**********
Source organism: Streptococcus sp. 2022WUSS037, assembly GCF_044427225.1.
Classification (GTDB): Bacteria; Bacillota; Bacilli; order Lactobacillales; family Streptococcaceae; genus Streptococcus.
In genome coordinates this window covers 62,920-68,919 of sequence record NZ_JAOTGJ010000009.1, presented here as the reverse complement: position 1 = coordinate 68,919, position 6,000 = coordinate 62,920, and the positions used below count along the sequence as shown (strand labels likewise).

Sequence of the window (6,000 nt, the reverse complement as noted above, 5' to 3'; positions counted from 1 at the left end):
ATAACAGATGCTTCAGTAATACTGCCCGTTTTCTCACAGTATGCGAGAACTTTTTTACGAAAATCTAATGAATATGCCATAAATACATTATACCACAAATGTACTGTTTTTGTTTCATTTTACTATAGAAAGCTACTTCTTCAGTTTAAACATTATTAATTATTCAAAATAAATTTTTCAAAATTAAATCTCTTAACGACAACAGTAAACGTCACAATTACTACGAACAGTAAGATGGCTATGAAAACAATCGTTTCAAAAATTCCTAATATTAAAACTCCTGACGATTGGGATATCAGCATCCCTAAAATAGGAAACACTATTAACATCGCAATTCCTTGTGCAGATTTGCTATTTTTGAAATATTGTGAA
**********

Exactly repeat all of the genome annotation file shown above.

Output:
Source organism: Streptococcus sp. 2022WUSS037, assembly GCF_044427225.1.
Classification (GTDB): Bacteria; Bacillota; Bacilli; order Lactobacillales; family Streptococcaceae; genus Streptococcus.
In genome coordinates this window covers 62,920-68,919 of sequence record NZ_JAOTGJ010000009.1, presented here as the reverse complement: position 1 = coordinate 68,919, position 6,000 = coordinate 62,920, and the positions used below count along the sequence as shown (strand labels likewise).

Sequence of the window (6,000 nt, the reverse complement as noted above, 5' to 3'; positions counted from 1 at the left end):
ATAACAGATGCTTCAGTAATACTGCCCGTTTTCTCACAGTATGCGAGAACTTTTTTACGAAAATCTAATGAATATGCCATAAATACATTATACCACAAATGTACTGTTTTTGTTTCATTTTACTATAGAAAGCTACTTCTTCAGTTTAAACATTATTAATTATTCAAAATAAATTTTTCAAAATTAAATCTCTTAACGACAACAGTAAACGTCACAATTACTACGAACAGTAAGATGGCTATGAAAACAATCGTTTCAAAAATTCCTAATATTAAAACTCCTGACGATTGGGATATCAGCATCCCTAAAATAGGAAACACTATTAACATCGCAATTCCTTGTGCAGATTTGCTATTTTTGAAATATTGTGAA